Thursday, September 24, 1998 Published at 13:42 GMT 14:42 UK
Cyber clinics 'could cut waiting lists'
Could the internet be used to cut waiting lists
A rheumatologist is claiming success for a programme that allows him to diagnose patients over the internet.
Dr Badal Pal told a British Society of Rheumatologists conference this week that a pilot study of his programme showed it could cut waiting lists.
Dr Pal, who works at Withington Hospital in Manchester, got two junior doctors to help 207 patients fill in a detailed questionnaire on the internet.
He then diagnosed their condition. He said the questionnaire, which would normally be filled out in the presence of the patient's GP, worked like an initial consultation.
Patients were also seen face-to-face. In around 86% of cases, the diagnosis was the same.
There has been some controversy in the USA about internet diagnosis, with private doctors offering advice over the internet.
There are fears that doctors may misdiagnose because they are not able to ask patients all the questions they need to make an accurate analysis of their condition.
However, Dr Pal says initial consultations have a similar failure rate to that found in his pilot study and often require further meetings and investigation.
He added that people for whom the internet diagnosis did not work could return to their GP and have a face-to-face consultation and further investigations.
Dr Pal denied the programme could mean some patients would not get the treatment they needed.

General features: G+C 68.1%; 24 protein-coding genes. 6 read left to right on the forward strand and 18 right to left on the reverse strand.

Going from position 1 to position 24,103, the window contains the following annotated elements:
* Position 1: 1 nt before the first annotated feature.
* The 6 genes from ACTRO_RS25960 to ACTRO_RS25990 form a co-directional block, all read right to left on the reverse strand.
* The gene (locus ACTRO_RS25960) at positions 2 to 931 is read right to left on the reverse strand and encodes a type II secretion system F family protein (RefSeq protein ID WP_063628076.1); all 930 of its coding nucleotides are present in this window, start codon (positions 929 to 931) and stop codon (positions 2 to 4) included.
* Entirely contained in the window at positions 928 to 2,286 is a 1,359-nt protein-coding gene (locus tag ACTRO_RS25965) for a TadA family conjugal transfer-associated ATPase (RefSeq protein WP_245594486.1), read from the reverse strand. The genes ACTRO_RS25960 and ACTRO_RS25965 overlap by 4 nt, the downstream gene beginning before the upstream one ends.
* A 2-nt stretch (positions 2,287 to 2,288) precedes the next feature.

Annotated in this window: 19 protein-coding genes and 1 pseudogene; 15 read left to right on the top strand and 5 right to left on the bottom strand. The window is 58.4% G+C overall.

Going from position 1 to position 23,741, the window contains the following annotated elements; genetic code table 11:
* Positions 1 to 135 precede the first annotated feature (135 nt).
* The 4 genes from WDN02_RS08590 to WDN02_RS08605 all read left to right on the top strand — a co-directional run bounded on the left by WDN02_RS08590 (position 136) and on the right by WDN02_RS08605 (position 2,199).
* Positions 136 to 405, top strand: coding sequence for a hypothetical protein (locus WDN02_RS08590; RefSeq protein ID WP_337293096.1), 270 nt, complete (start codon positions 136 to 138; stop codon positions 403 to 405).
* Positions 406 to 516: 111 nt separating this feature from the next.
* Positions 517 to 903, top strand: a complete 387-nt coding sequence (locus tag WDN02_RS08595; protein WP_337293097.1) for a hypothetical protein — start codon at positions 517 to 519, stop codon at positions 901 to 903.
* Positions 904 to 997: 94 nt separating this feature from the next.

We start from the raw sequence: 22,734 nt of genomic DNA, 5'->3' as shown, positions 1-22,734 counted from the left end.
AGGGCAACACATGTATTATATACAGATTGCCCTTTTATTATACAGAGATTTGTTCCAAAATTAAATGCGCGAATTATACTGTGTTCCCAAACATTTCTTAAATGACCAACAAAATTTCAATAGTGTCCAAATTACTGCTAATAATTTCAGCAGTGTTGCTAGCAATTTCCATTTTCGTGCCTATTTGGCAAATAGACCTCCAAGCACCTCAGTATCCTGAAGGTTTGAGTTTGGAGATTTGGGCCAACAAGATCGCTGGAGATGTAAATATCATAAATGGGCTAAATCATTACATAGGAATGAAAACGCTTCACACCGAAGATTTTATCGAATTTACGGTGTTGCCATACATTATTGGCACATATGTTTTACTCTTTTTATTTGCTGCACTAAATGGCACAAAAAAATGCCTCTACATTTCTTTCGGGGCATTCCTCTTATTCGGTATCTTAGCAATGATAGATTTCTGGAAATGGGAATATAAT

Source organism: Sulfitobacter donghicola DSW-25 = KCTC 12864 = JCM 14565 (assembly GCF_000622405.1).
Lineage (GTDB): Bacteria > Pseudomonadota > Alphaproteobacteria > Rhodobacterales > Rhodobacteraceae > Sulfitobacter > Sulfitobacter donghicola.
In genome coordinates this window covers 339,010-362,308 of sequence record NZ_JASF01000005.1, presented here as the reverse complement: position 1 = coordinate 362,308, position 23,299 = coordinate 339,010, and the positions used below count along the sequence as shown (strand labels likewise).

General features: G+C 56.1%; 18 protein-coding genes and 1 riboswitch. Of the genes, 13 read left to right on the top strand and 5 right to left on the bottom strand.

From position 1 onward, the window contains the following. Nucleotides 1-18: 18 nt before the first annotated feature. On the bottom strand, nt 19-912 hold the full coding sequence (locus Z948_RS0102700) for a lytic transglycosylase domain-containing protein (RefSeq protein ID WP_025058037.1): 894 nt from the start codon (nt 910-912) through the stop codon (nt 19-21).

"We would not do it if it were unsafe," he said.
"The diagnosis should be taken as initial or interim advice. Waiting lists in rheumatology can be over six months long.
If patients fill in the questionnaire, they can be receiving treatment while they are waiting," he said.
He added that many patients sought specialist attention when they needed more general advice.
He thinks the internet programme could cut out the need for face-to-face meetings with 50% of patients and leave him more time to see more urgent cases.
However, he added that the questionnaire might not be suitable for all conditions.
With rheumatology, he said 75% of the information on which diagnosis was based referred to patient history.
Dr Pal says the questionnaire takes around 12 minutes for GPs to fill in and a few minutes for him to analyse.
He was hoping to get funding for a peripatetic nurse to help GPs in the Manchester area fill in the questionnaires.
He is also looking at the possibility of patients filling in their own forms and thinks specialists could weed out any hypochondriacs who try to trick the system.
Dr Pal says he believes the service is "quite new" and is cheaper than telemedicine, the computer link-up system promoted in the government's new information technology strategy.
He added that telemedicine machines, which connect GP surgeries with hospital specialists, often suffered technical failures.
The internet programme also freed specialists up to make their diagnoses when they wanted as they were not tied to a link-up timetable.
Dr Pal's study has caused some interest among GPs and he is to give details of it to a meeting of the American College of Rheumatology later this year.